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Please watch the talk Study Less, Study Smart by Dr. Marty Lobdell. It will help you a lot. To sum up the talk in a few points: Start studying early. Your brain can only handle a few concepts at a time. It takes time for the concepts to sink in. Don't keep everything for the last moment. Take breaks every 25 minutes. The human attention span lasts ...


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Don't worry about how you feel about your non-hires. What matters is how the people who didn't hire you feel about you. To solve your problem, it is important to understand exactly why you were not hired by the companies that interviewed you. Once you do this, you can focus your feelings of self-doubt into productive actions that will help you secure an ...


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Having faced the same issue here are some suggestions from my personal workflow : For day to day planning : In addition to all digital tools you can use two physical notebooks that you can take anywhere with you : TODO notebook and SPARE notebook the TODO notebook is for all the tasks that you have to complete within the day. Every morning you start ...


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Okay as a computer programming student myself, and a tutor on summer vacation, I want to be honest and give you the best tip some other experienced programmers gave me and stuff i learnt from my mum who is proffessor: First thing you should understand is that vacation is to rest (don't get me wrong, wait for it) I got my summer break in May, I had two ...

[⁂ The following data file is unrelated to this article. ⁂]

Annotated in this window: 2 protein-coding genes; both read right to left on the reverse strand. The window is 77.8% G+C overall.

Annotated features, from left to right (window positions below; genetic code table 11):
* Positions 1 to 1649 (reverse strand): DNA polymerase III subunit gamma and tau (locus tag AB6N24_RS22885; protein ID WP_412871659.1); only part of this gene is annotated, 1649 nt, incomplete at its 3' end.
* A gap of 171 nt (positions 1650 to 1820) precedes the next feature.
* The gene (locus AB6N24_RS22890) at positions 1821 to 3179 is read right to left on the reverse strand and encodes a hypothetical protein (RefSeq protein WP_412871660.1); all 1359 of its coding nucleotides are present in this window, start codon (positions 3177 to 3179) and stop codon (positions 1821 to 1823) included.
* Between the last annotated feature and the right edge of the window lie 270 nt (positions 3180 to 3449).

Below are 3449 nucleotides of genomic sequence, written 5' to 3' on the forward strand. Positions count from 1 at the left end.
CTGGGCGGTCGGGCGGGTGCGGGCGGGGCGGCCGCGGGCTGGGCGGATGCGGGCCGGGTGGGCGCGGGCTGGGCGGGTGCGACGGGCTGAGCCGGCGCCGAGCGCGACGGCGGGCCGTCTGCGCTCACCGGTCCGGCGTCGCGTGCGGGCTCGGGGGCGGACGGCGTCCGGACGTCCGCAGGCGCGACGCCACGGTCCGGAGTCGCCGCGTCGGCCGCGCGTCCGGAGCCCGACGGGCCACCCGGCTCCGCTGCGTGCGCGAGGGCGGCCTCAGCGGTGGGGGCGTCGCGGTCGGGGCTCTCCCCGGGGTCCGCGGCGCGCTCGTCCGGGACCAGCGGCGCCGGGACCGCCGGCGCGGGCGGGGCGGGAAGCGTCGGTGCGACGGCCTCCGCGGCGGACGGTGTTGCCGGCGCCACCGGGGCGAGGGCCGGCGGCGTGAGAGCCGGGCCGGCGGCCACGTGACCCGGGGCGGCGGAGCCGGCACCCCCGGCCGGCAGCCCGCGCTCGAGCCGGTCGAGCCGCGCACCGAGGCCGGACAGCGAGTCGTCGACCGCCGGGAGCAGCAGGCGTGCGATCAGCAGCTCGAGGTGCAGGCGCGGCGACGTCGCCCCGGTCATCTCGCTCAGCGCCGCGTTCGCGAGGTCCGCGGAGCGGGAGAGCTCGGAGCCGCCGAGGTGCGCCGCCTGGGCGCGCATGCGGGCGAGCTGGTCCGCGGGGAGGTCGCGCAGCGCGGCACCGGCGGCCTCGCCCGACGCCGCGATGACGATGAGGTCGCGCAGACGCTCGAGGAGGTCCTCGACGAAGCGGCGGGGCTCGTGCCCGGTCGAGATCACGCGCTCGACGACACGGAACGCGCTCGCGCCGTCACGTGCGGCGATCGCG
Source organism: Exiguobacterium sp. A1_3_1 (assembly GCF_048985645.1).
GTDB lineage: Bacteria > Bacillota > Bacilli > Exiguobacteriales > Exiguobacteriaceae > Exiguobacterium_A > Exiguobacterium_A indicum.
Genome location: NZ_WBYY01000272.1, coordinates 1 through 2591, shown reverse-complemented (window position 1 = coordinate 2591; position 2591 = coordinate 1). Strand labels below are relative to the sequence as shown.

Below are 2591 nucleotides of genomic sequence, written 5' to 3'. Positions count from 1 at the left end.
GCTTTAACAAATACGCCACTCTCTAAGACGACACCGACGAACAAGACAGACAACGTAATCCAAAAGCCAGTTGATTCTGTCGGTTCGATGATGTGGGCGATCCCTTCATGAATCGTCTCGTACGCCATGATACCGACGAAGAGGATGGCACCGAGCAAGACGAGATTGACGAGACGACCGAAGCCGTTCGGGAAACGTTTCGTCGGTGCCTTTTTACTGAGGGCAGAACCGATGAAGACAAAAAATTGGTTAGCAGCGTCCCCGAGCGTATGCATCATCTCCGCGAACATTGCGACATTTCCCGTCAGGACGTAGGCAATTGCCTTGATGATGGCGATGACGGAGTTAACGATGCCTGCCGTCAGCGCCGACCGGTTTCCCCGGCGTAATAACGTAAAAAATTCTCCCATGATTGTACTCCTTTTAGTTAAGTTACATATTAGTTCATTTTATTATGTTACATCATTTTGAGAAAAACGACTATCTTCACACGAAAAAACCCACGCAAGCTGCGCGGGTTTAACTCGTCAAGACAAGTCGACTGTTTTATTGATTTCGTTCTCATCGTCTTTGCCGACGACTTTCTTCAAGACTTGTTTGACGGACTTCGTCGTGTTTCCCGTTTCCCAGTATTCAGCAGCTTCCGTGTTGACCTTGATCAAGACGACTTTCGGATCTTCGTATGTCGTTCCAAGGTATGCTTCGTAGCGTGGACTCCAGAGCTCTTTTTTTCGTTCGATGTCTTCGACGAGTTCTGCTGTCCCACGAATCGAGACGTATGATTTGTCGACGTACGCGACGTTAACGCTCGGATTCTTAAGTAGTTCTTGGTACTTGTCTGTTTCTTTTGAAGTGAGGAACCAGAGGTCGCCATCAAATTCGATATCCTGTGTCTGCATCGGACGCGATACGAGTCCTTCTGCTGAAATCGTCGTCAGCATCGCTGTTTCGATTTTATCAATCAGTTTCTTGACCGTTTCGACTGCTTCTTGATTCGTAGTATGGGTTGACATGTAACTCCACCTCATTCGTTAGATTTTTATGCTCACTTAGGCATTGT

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Suggestions from talking with professors: Have a list of problems available. Collect those that are close to your interests and skill. Whenever you read about a new technique, check it in that list.


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Do whatever you choose to do, and be mild about it. Willpower and stress are natural enemies. There are no have-to's in life. You don't have to do anything. Focus on what you want to do now, given the circumstances you are in. Choose. Whatever you choose, it will have consequences. Watching youtube all day has positive and negative consequences, doing your ...


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My wife uses the Passion planner. It comes with a twist: it's not just about 'to do', it e.g. contains sections like This month's focus, People to see, Places to go, a Not to-do list, division into work and personal projects, Good things that happened, and it has two pages of monthly reflections/end of the month checklists, with questions like e.g. What ...


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it's a 2012 question and marked but I really felt an urge to give my 2 cents here. what i do and it works for me is to write a diary. I am noting down task and other stuff in my diary for 2 years now and it and it is really working. I even make notes on the books i am reading in my other diary. I try to keep and utilize all sort of apps for the purpose but ...


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Firstly, you cannot change what you cannot measure. I suggest installing an application to track the amount of time you spent on various websites or applications on your computer and smartphone (my favourite is rescuetime). Review this at the end of the day to identify major distractions. Keep a chart on your wall, how many days in a row did you get out of ...


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I recommend the Self Journal by BestSelf co. I discovered it on Kickstarter and really like the design and intention. The first hard copies will be shipping this month but I've been using the PDF version (printed) for several weeks and like it a lot. It keeps me focused on my main goals and shows me that I need to plan out my time. Take a look and see if it ...